It is also possible to create a three-dimensional effect of the type, for example, presently in use in three-dimensional type video games, upon the CRT 6 by means of the present invention. In particular, and by way of example only, it is possible to give a display signal 28 the appearance of moving closer to or farther away from the operator by providing a control panel 38 coupled to module 8 through control module 20 by one or more conductors or cables 40 and 42. To illustrate such an effect, the CRT 6 is depicted as having a z axis 44 which is generally perpendicular to the viewing surface of the CRT 6. Similarly, control panel 38 is depicted as having a z axis 441 which is generally perpendicular to the surface of panel 38. When an operator moves the hand toward the control panel 38 generally in the direction of the z axis 441, the display signal 28 will preferably have the appearance of moving farther away from the operator in the general direction of the z axis 44. Correspondingly, when an operator moves the hand away from the control panel 38 generally in the direction of the z axis 441, the display signal 28 will preferably have the appearance of moving closer to the operator in the ganeral direction of the z axis 44.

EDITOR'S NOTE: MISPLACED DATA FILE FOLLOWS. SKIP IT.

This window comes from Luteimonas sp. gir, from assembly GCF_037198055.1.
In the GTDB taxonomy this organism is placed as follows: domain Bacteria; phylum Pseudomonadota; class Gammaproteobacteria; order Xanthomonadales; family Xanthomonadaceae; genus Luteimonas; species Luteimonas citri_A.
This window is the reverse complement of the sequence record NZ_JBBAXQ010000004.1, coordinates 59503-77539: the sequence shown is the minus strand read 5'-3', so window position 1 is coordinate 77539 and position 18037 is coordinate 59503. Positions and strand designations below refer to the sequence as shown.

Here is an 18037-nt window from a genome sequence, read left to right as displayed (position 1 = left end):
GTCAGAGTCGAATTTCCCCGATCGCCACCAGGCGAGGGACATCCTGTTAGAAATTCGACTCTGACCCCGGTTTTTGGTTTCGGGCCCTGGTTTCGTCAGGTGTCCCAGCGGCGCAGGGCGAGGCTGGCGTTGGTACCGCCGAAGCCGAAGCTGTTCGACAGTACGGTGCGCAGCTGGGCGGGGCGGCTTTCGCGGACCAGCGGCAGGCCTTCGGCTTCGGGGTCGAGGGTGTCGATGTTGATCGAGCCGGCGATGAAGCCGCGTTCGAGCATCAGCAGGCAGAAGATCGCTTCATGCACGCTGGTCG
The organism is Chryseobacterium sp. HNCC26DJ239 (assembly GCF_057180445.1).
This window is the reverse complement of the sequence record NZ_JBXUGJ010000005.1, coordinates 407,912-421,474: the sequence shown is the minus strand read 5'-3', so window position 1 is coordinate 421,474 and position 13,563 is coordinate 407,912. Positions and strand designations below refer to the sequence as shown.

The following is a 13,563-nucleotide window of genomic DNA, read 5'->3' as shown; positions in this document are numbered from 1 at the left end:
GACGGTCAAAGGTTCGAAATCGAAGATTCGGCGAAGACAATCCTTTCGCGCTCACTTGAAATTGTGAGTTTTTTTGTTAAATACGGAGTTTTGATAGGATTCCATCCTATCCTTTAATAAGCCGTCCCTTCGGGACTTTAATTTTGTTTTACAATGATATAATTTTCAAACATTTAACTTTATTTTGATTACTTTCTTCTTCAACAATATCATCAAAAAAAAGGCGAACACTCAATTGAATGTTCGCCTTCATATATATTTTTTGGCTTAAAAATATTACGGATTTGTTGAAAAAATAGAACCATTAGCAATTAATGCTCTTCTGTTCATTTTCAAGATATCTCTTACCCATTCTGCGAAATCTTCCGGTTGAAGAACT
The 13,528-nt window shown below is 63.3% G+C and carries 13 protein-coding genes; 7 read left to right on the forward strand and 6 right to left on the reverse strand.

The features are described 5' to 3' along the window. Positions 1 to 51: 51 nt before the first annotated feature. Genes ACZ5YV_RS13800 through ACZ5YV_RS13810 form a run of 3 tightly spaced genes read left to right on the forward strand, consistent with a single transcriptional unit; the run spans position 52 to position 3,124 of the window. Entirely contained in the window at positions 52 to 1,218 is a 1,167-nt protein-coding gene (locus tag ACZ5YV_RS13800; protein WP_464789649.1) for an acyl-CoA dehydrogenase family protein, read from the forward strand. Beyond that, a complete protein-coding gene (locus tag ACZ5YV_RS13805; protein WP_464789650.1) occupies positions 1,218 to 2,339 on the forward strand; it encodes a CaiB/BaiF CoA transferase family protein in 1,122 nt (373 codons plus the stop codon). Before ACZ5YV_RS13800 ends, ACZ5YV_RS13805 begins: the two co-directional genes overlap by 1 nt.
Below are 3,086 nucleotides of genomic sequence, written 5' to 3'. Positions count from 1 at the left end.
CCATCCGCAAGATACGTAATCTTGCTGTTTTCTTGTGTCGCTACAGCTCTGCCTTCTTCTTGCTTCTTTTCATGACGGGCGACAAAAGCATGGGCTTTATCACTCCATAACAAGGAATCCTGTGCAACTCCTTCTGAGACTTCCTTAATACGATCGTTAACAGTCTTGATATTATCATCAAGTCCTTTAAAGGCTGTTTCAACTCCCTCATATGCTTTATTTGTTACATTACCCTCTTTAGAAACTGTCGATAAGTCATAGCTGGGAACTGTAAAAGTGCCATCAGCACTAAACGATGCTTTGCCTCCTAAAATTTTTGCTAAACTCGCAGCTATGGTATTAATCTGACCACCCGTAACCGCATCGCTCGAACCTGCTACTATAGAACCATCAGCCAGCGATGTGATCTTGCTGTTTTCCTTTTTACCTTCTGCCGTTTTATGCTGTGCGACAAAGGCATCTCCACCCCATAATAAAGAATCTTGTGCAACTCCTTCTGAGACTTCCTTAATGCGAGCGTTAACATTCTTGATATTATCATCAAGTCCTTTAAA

From the foregoing, it will be apparent that control panels 18, 30 and 38 may be used individually or combined in any manner as desired. When panels 18, 30 and 38 are used together, the operator may simultaneously control movement of the display signal 28 in any of two dimensions; that is, the x and y dimensions. At the same time the operator may cause the display signal to have the appearance of being controlled in a third dimension; that is, the z dimension.